March Madness has a whole new meaning! Regardless of what you believe about what is really going on with COVID-19, we find ourselves in the middle of an unprecedented moment in modern history. This will be a defining moment for many generations to come and will likely even make it into the history books.
Each of us have a choice to make in the coming days—to let fear and panic rule our emotions and actions, or to remain rooted, grounded, and focused on what is most important. This doesn’t mean we don’t take practical steps to ensure the safety of our families and those around us; it just means we refuse to give up our inner peace despite what may be taking place around us.
I recently heard a friend say, “Busy is the new stupid!” It’s true. Our lives have become so busy that we often fail to be intentional in our role as parents. We have “sub-contracted” nearly everything out to someone else: education to the public school system; spiritual development to the institutional church; and entertainment to technology—putting phones and tablets in the hands of our children. Gone are the days of parents teaching their children their work/trade, how to cultivate the land, cook, sew, and many other practical skills, not to mention how to handle their emotions and where to turn in moments of stress and anxiety.
This is our moment in history to take a hard look at what we have been doing and take inventory of how we spend our time. In my book, Leader Farming, I talk about having a seasonal growth mindset. I believe God designed this world to operate in seasons; spring, summer, fall and winter all have their purpose. Here in America, we’ve been in a perpetual harvest season for a very long time. Many of us even subconsciously believe and expect every quarter to be bigger and better than the one before. However, nature tells us that it is inevitable for winter to always come after fall.
As we brace for winter, it can be easy to grow discouraged. Many of us found ourselves in winter seasons in our lives and businesses this past week, with little warning. Rather than allowing fear to rule our minds and take us into a state of despair, let’s ask ourselves some tough questions. As the trees demonstrate each fall, what needs to fall to the ground in our lives and die/decay to provide nutrients for future growth? As we enter this winter season, what looks like it is dead on the surface, but is actually just dormant? What is taking place beneath the surface? How can we deepen our root systems to become better rooted and grounded to weather the seasons of life?
We have a unique opportunity to do some things differently in the coming days and grow closer to those closest to us. We have the opportunity to create lasting memories for our children. Make this a time where they remember how much time you spent together, not your level of fear and anxiety.
C.S. Lewis was 40 years old when World War II began. He initially offered to serve in the British military, but his offer was rejected. After the war, when much of the world lived in fear of someone else getting hold of nuclear technology and creating a bomb that could be used on them, he said the following:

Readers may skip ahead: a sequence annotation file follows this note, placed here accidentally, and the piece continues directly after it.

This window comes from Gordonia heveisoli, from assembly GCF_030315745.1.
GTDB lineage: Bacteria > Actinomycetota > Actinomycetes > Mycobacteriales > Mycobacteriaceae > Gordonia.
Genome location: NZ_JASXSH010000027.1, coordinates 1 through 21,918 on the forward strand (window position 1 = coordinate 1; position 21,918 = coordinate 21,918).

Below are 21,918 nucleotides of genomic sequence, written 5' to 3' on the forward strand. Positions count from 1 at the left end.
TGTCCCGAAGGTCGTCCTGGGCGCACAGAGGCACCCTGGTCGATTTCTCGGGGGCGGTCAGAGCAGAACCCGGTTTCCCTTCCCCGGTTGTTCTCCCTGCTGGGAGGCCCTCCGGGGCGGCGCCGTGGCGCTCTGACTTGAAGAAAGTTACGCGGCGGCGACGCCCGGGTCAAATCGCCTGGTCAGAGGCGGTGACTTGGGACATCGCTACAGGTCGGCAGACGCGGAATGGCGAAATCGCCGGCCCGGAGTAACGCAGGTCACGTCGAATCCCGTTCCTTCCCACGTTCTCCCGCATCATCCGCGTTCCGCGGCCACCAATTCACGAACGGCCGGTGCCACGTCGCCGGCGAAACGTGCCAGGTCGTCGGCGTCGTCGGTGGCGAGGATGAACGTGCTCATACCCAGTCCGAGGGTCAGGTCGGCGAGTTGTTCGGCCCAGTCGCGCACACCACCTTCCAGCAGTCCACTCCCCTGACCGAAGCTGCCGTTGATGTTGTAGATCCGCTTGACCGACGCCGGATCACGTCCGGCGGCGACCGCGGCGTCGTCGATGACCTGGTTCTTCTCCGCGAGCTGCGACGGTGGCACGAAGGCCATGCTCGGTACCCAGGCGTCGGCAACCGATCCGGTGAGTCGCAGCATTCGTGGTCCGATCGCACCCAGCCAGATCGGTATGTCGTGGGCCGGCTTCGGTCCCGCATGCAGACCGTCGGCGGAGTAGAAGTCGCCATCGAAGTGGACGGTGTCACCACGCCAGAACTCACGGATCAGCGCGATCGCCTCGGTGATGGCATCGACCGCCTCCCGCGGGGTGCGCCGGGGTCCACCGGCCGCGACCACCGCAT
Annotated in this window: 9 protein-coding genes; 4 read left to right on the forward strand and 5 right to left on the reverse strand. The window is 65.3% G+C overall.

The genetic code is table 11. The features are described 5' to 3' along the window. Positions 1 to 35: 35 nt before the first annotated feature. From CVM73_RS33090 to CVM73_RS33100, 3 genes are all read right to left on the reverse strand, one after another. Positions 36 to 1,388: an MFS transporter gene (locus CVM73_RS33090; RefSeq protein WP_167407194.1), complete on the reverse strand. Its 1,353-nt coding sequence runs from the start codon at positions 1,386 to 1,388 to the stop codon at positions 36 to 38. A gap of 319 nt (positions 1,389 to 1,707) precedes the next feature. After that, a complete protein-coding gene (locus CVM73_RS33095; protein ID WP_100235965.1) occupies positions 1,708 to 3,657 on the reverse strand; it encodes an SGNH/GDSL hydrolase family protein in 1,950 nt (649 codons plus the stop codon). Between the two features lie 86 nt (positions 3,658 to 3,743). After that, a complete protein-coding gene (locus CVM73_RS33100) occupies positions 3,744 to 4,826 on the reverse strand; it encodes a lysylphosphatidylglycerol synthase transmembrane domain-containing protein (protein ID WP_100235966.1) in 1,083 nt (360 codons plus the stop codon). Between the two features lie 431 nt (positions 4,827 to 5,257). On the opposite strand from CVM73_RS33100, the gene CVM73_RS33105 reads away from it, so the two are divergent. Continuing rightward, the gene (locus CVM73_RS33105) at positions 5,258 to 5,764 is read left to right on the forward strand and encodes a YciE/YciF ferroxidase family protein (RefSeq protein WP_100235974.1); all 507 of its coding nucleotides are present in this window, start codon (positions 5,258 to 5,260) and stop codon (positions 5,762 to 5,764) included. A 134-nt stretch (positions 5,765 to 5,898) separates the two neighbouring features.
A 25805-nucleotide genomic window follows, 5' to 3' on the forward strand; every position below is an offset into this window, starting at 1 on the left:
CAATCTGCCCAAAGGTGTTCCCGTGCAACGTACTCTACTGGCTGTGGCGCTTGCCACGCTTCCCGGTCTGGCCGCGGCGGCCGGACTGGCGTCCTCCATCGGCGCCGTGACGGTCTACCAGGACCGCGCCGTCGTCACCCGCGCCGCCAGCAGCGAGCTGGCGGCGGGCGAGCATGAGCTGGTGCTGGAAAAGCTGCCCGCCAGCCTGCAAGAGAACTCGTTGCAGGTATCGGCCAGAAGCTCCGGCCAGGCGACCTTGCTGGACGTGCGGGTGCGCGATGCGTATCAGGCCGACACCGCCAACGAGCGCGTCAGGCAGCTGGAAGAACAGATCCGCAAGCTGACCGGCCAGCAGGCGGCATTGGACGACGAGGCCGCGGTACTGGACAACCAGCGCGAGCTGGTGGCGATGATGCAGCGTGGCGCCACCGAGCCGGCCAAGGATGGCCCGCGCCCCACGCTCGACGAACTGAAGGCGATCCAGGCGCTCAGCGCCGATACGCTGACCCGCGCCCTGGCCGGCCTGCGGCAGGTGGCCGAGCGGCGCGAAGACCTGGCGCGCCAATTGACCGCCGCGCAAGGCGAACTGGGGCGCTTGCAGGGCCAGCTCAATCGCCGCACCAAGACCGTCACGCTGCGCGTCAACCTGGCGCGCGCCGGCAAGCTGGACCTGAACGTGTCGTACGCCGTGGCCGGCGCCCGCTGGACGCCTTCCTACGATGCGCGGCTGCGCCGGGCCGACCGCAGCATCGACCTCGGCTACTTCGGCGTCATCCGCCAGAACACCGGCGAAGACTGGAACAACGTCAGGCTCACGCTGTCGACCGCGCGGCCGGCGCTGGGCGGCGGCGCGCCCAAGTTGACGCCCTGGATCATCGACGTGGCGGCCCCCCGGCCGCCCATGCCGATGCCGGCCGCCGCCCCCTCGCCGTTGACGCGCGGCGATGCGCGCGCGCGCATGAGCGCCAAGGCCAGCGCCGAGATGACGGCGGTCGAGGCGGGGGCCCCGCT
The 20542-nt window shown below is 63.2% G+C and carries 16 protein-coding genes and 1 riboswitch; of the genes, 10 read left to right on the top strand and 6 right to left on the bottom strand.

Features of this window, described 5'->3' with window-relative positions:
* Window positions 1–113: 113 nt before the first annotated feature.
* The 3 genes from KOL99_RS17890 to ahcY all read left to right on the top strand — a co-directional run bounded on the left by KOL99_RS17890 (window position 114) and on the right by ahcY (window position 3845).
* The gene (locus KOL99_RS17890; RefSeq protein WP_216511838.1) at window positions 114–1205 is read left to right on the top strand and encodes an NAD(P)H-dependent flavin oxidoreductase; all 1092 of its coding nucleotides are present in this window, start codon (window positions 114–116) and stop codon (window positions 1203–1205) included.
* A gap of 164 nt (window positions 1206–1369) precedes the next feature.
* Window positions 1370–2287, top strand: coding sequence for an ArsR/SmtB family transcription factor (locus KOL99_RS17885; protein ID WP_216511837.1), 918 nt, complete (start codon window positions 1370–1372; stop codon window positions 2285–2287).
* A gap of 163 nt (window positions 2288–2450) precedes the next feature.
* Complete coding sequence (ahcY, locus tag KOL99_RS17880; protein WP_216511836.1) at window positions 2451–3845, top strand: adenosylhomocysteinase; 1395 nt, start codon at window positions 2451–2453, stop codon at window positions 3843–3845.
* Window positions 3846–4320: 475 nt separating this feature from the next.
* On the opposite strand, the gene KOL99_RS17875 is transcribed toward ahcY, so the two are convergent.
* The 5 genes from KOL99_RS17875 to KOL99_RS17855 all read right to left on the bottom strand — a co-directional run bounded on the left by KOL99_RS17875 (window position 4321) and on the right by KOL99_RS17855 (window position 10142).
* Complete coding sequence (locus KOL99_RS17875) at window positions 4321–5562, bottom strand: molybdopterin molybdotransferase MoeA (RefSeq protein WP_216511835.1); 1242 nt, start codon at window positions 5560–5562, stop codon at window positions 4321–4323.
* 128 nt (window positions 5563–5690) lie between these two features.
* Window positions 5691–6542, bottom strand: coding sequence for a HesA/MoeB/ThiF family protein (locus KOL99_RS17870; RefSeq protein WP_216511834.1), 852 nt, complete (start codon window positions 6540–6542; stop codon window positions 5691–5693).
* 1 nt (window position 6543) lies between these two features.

“The first action to be taken is to pull ourselves together. If we are going to be destroyed by an atomic bomb, let that bomb, when it comes, find us doing sensible and human things—praying, working, teaching, reading, listening to music, bathing the children, playing tennis, chatting to our friends over a pint and a game of darts—not huddled together like frightened sheep and thinking about bombs.”
These words from 1948 ring just as true for us today. Rather than constantly thinking about the worst case scenario with the coronavirus, take necessary precautions and then step outside of your head. Here are a few ideas of things you can do with your family:
Learn to be a family again — Eat meals together instead of on the go; spend quality time together.
Learn to play again — Limit technology and the urge to binge-watch Netflix or, worse, the news. Play board games, get outside (in your yard) and get some fresh air. Teach your kids to build a fort!
Learn something new and/or teach our kids — Cooking, cleaning, laundry, balancing a checkbook, any skill that will set help them contribute to the home and set them up for “adulting” later on in life. This is a good time to get caught up on chores around the house!
Focus on what you can control — We can’t always control our circumstances but we can control how we respond. Choose strength and courage; do the right thing. We will all have to make sacrifices in the coming days.
Pray together as a family — Show you kids where you turn for strength in times of uncertainty.
Zach Thomas is an entrepreneur, Chick-fil-A franchisee, business/life coach, public speaker, blogger, and author of Leader Farming: Growing Leaders to Grow Your Business. His next book, Pioneer Parenting: A Guide for Raising Kids in Uncharted Territory, is expected to release in 2020. Download a free preview chapter at www.pioneerparenting.org/about.